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Compliance Considerations When Moving from Fully-Insured to Self-Funded

When a plan moves from fully-insured to self-funded (also referred to as self-insured), most benefit compliance requirements (e.g., ERISA, COBRA, Section 125) apply in the same fashion. However, there are a few requirements specific to self-funded plans to keep in mind. These requirements are outlined below.

Changes in Funding and Administration

  • Obtain actuarial determinations to discern appropriate plan costs for budgeting, setting employee contributions, and setting COBRA premiums.
  • Select and contract with a stop-loss carrier.
  • Select and contract with an administrator to coordinate processing and paying claims.
  • Determine whether the plan will be unfunded (claims paid from employer’s general assets, not segregated) or funded; if funded, a trust is required, and additional reporting is required via Form 5500 (even if fewer than 100 participants), but very few employers other than public entities and union-based plans set up a funded plan.
  • May need to put additional auditing and accounting procedures in place since the employer funds the plan. A formal plan audit is generally not required unless the plan is funded.


  • The employer is responsible for reporting and paying PCORI fees for self-funded plans.
  • PCORI fees are reported and paid via Form 720 by July 31st of the year following the end of the plan year (also required for short plan years).

§105(h) Nondiscrimination Rules

  • Self-funded group health plans may not structure eligibility, benefit coverage, or contributions in a manner that discriminates in favor of highly compensated individuals. §105(h) does not require that all benefits be offered identically for all employees; rather, there are tests that must be run that restrict how much benefits can vary between classifications of employees.

Employer Reporting (Forms 1094 and 1095)

  • All employers who offer self-funded group health plans, regardless of size, must report coverage information for all individuals (including non-employees and dependents) who are covered under the self-funded plan.
  • Applicable large employers generally report coverage in Part III of Form 1095-C.
  • Small employers (fewer than 50 FTEs) report coverage on Form 1095-B.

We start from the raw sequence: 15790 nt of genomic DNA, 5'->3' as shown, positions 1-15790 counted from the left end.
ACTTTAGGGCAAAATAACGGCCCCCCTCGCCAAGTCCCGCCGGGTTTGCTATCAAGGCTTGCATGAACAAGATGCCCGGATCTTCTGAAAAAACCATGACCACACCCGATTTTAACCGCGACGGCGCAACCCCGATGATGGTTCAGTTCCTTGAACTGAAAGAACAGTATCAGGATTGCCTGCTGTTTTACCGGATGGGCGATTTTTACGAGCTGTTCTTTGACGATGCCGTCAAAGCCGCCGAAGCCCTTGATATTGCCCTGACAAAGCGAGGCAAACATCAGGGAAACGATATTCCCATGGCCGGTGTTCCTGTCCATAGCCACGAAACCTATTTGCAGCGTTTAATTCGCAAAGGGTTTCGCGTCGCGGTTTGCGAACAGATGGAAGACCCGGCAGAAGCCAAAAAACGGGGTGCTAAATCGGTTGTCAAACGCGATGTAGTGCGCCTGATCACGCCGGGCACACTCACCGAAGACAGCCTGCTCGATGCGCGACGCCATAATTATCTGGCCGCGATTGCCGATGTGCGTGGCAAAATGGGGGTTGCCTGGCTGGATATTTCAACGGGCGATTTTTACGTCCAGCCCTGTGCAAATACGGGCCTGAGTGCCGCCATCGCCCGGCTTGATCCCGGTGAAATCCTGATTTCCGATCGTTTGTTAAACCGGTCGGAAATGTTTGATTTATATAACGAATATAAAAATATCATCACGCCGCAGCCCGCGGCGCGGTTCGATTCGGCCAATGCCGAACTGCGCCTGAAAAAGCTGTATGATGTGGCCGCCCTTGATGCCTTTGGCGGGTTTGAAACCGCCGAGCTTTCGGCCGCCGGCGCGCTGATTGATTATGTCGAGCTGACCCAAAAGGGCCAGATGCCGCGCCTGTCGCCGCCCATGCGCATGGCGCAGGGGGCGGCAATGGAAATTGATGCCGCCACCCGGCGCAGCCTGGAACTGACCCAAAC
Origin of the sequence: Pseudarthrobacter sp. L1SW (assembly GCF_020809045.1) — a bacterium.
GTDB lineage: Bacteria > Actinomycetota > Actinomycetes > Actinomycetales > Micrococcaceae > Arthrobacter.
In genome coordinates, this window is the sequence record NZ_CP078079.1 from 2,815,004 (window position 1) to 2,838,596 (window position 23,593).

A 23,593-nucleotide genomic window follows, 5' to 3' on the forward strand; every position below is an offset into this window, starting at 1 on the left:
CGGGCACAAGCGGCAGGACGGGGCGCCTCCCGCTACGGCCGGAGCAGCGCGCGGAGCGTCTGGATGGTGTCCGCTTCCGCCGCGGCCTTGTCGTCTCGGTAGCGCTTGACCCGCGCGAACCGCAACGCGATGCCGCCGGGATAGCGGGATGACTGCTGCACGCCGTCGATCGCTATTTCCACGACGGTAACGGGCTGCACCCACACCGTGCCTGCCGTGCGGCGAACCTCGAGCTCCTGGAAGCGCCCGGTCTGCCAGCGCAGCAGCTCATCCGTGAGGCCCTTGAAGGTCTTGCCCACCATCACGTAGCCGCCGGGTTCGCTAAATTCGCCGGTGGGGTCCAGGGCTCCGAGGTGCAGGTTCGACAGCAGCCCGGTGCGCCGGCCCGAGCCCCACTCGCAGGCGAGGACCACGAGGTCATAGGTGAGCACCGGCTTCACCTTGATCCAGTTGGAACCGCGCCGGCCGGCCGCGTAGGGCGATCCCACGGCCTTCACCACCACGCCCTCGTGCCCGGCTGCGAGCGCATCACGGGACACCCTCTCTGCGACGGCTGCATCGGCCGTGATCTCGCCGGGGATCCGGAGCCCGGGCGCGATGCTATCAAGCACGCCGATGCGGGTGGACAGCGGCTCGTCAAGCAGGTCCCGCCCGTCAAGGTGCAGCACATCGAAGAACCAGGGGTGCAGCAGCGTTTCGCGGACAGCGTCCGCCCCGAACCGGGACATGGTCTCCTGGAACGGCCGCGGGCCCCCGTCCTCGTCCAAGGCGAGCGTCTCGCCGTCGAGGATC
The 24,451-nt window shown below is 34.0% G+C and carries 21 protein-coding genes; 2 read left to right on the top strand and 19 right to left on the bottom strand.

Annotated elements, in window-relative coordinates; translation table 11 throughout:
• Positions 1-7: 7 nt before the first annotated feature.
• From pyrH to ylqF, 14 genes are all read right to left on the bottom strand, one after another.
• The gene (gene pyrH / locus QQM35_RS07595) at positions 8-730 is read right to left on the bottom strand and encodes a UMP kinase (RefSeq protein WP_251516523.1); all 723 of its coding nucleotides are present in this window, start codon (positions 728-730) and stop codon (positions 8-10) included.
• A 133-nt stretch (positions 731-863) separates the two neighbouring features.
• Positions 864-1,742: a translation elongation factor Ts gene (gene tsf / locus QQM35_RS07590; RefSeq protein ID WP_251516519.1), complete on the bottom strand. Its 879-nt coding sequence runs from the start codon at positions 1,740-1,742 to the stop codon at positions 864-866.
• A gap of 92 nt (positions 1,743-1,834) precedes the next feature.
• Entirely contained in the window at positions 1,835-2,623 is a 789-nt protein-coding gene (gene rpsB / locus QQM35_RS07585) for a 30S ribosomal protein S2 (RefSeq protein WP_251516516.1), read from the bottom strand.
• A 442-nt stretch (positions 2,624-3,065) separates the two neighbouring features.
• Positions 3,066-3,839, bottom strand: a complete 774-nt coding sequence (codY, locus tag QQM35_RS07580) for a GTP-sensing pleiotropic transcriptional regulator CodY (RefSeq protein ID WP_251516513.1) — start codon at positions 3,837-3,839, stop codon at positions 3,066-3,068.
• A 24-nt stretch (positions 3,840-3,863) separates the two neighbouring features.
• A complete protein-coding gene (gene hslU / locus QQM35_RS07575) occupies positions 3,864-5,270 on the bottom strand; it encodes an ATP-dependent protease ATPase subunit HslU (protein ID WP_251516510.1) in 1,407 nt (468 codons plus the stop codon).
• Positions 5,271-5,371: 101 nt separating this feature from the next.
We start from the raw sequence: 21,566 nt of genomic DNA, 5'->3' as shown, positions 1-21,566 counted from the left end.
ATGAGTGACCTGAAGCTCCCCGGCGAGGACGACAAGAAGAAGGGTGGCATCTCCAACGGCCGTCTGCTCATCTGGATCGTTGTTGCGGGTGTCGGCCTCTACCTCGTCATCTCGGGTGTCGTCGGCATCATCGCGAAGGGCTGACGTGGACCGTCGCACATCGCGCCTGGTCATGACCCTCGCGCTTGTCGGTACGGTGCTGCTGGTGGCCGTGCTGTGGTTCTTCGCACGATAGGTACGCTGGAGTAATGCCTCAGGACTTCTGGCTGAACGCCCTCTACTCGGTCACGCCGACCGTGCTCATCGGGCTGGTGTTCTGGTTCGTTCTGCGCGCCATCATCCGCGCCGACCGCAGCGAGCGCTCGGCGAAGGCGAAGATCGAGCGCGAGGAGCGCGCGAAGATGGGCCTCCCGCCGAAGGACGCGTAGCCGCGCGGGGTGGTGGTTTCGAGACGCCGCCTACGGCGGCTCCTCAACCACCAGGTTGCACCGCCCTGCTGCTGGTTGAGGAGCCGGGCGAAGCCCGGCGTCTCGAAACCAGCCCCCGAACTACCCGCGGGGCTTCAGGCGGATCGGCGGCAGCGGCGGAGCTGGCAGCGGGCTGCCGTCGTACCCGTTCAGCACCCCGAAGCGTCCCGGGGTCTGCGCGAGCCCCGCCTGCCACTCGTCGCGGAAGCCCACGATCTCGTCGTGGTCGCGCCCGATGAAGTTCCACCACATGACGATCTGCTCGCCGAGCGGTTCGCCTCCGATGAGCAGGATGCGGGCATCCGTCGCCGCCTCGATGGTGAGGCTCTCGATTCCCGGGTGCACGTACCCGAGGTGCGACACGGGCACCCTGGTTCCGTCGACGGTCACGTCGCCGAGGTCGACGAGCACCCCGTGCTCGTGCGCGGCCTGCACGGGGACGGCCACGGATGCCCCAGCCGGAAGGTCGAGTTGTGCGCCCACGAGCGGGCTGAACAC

HIPAA Privacy and Security

  • Employers likely face an increase in HIPAA compliance obligations because the employer will typically have more access to personal health information (PHI).

Plan Documents

  • The third-party administrator (TPA) may provide a “benefits booklet” or coverage certificate that describes benefits provided by the plan, but the plan sponsor is usually responsible for the plan document and a Summary Plan Description (SPD) for plans subject to ERISA.


  • Plan sponsors will have a choice of retaining claims determination authority or outsourcing to a TPA.
  • Claim determination authority should be clearly described in plan documents.

Fiduciary Responsibility

  • The plan administrator has a fiduciary duty to manage a self-funded plan in a manner that serves the best interests of the participants and the beneficiaries. This affects several facets of plan administration, ranging from handling of plan assets to selection of vendors.
  • Plan sponsors who convert to self-funded status should educate themselves about their fiduciary duties.

This is a high-level review of compliance changes triggered by a move to a self-funded medical plan. We’re assuming employers who are contemplating a change like this have obtained appropriate consulting assistance for design and financial analysis.

The views and opinions expressed within are those of the author(s) and do not necessarily reflect the official policy or position of Parker, Smith & Feek. While every effort has been taken in compiling this information to ensure that its contents are totally accurate, neither the publisher nor the author can accept liability for any inaccuracies or changed circumstances of any information herein or for the consequences of any reliance placed upon it.

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